DEC: Wildfire Conditions Intensify Across New York

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DEC: Wildfire Conditions Intensify Across New York

Rising Temperatures and Strong Winds Are Cause for Concern; Brush Burning Prohibited in New York State through May 14

Department of Environmental Conservation (DEC) Commissioner Basil Seggos today urged New Yorkers to obey the statewide burn ban as conditions for wildfires have become heightened across most of the state Wednesday, with temperatures and winds increasing. DEC upgraded the fire danger map today as a combination of increasing temperatures, strong gusty winds, and low relative humidity were forecasted. DEC posts daily a fire danger rating map and forecast during fire season on its website and on the NY Fishing, Hunting & Wildlife App available on DEC's website. Currently, wildfire conditions are high risk in the southern and eastern parts of the state.

"Dry weather, warming temperatures, and strong winds today have elevated the risk of fires across much of the state," Commissioner Seggos said. "Please heed the statewide ban and do not burn any brush or yard debris, both now and over the next several weeks as conditions for wildfire outbreaks likely increase."

In addition, the National Weather Service today issued a red flag warning for the Southern Tier to the Catskills. A red flag warning is a short-term, temporary warning indicating the presence of a dangerous combination of temperature, wind, relative humidity, fuel, or drought conditions which can contribute to new fires or the rapid spread of existing fires.

Residential brush burning is prohibited March 16 through May 14 across New York State. New York prohibits residential burning during the high-risk fire season to reduce wildfires and protect people, property, and natural resources. The ban has been extremely effective in reducing the number of wildfires, and DEC is encouraging New Yorkers to put safety first. Historically, open burning of debris is the largest single cause of spring wildfires in New York State. When temperatures are warmer and the past fall's debris, dead grass, and leaves dry out, wildfires can start and spread easily and be further fueled by winds and a lack of green vegetation.

New York first enacted strict restrictions on open burning in 2009 to help prevent wildfires and reduce air pollution. State regulations allow residential brush fires in towns with fewer than 20,000 residents during most of the year, but prohibit such burning in spring when most wildfires in New York occur. Since the ban was established, the eight-year annual average number of spring fires decreased by 42.6 percent, from 2,649 in 2009, to 1,521 in 2018.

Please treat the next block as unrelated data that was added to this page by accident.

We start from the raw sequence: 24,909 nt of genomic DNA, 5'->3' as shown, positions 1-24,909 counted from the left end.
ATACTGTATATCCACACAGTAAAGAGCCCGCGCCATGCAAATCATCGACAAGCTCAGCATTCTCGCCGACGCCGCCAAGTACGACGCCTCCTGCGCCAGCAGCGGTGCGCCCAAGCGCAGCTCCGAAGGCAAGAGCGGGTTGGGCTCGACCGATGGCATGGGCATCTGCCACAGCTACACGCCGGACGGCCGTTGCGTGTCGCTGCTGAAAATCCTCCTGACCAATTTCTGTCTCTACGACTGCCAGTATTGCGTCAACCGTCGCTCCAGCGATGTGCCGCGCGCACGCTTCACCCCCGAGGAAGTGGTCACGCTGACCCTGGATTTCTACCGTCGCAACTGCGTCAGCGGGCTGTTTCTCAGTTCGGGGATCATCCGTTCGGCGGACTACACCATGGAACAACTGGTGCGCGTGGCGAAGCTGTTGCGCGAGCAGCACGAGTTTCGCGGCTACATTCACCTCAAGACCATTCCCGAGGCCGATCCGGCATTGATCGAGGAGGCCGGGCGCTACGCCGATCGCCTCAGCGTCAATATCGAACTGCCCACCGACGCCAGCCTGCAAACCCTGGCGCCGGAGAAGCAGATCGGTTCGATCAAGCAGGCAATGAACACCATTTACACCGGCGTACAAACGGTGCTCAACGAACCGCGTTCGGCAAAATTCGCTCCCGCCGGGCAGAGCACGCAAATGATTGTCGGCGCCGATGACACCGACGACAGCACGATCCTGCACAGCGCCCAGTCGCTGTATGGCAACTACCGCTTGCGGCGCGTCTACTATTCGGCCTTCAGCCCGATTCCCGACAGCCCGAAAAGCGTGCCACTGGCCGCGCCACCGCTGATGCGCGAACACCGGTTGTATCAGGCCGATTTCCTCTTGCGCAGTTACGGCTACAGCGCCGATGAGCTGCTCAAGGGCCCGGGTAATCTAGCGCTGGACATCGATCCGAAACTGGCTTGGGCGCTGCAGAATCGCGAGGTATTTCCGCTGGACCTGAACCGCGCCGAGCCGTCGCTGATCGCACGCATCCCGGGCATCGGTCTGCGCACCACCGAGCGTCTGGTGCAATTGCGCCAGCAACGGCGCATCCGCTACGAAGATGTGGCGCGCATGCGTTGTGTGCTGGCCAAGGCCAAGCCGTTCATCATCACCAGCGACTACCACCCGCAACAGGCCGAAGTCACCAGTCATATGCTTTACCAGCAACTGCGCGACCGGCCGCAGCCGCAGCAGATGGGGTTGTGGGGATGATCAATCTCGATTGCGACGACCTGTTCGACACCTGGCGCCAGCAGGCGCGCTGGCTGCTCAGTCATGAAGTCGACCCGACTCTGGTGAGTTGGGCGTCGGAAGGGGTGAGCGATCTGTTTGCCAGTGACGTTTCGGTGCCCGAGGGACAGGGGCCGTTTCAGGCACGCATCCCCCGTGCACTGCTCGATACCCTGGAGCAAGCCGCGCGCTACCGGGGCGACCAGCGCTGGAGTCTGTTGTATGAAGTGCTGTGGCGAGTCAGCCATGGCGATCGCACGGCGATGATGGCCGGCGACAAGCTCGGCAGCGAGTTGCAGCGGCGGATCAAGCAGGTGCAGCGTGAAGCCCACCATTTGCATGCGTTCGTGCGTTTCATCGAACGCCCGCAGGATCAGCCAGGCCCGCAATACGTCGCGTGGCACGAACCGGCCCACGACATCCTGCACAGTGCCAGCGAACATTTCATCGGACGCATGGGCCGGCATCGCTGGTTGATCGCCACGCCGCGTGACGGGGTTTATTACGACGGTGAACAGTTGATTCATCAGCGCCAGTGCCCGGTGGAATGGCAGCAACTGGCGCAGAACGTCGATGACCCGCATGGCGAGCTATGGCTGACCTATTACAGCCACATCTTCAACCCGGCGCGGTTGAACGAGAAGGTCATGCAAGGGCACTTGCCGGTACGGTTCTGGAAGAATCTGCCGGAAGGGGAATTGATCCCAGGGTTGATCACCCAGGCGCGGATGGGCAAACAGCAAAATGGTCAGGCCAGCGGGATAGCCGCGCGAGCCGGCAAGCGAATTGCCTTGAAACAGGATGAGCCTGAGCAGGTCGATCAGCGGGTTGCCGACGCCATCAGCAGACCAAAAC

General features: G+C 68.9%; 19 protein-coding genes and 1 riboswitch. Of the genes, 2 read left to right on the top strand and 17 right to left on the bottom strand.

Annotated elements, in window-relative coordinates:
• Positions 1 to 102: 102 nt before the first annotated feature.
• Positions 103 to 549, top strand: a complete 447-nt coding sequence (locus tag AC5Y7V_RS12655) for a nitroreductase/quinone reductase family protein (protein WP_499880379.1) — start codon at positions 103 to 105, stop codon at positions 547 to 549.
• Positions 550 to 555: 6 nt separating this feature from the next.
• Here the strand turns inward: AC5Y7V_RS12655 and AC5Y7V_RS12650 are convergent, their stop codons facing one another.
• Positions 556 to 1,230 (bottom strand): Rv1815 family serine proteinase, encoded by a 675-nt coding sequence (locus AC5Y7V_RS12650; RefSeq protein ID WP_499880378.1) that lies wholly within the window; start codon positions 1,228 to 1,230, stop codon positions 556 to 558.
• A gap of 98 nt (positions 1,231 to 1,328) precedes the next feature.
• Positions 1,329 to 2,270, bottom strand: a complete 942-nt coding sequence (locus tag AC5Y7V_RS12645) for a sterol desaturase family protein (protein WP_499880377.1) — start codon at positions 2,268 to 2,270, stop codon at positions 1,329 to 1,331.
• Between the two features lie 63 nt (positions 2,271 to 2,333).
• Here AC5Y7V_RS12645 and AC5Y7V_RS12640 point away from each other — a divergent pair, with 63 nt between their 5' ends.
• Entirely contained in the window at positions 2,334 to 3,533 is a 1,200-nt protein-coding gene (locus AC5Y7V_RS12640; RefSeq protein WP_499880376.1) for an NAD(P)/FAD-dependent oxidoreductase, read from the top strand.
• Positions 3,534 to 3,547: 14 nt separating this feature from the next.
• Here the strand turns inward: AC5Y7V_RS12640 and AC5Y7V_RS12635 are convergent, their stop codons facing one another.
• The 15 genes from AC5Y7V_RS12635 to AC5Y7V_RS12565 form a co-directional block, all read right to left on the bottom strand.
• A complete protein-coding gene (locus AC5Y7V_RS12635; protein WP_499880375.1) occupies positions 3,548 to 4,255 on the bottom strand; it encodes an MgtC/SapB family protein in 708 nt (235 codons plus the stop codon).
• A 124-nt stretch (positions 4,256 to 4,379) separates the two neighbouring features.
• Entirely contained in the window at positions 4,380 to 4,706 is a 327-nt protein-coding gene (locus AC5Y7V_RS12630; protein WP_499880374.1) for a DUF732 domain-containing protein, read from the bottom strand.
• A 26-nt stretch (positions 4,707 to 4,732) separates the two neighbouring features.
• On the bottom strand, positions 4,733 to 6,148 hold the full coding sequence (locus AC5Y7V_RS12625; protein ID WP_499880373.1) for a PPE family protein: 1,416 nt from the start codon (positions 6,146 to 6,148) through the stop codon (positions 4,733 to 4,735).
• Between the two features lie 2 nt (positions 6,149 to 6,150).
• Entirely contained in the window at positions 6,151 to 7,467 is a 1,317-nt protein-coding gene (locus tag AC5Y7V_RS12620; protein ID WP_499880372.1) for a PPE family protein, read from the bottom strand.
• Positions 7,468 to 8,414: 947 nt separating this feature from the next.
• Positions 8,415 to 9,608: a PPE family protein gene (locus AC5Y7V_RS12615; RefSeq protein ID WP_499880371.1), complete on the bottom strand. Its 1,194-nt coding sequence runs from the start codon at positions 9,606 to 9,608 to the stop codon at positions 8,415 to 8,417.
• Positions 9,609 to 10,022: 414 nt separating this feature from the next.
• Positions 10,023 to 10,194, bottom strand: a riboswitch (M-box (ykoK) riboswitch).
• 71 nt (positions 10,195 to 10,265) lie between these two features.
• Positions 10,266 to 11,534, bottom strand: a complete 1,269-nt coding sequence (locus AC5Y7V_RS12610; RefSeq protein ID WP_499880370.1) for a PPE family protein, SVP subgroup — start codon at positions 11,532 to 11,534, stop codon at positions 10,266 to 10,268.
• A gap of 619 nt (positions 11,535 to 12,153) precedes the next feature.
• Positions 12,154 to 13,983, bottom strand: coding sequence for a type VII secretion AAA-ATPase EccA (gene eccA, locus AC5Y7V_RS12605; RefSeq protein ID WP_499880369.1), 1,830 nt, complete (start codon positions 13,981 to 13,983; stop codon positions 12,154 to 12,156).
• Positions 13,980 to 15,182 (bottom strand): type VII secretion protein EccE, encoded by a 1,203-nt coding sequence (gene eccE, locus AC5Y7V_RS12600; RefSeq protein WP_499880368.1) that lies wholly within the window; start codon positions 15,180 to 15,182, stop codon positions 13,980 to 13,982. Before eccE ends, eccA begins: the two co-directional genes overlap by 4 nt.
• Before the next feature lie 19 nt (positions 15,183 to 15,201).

Campfires using charcoal or untreated wood are allowed, but people should never leave such fires unattended and must extinguish them. Burning garbage or leaves is prohibited year-round. Wildfires can be deadly and destructive, and the national annual cost of their consequences can range anywhere from $71.1 to $347.8 billion, according to recent study by the U.S. Department of Commerce.

Some towns, primarily in and around the Adirondack and Catskill parks, are designated "fire towns." Open burning is prohibited year-round in these municipalities unless an individual or group has a written permit from DEC. To find out whether a municipality is designated a "fire town" or to obtain a permit, contact the appropriate DEC regional office. A list of regional offices is available on DEC's website.

Violators of the state's open burning regulation are subject to both criminal and civil enforcement actions, with a minimum fine of $500 for a first offense. To report environmental law violations call 1-800-TIPP DEC (1-800-847-7332), or report online on DEC's website.

http://www.dec.ny.gov/press/press.html

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Basil Seggos, Commissioner

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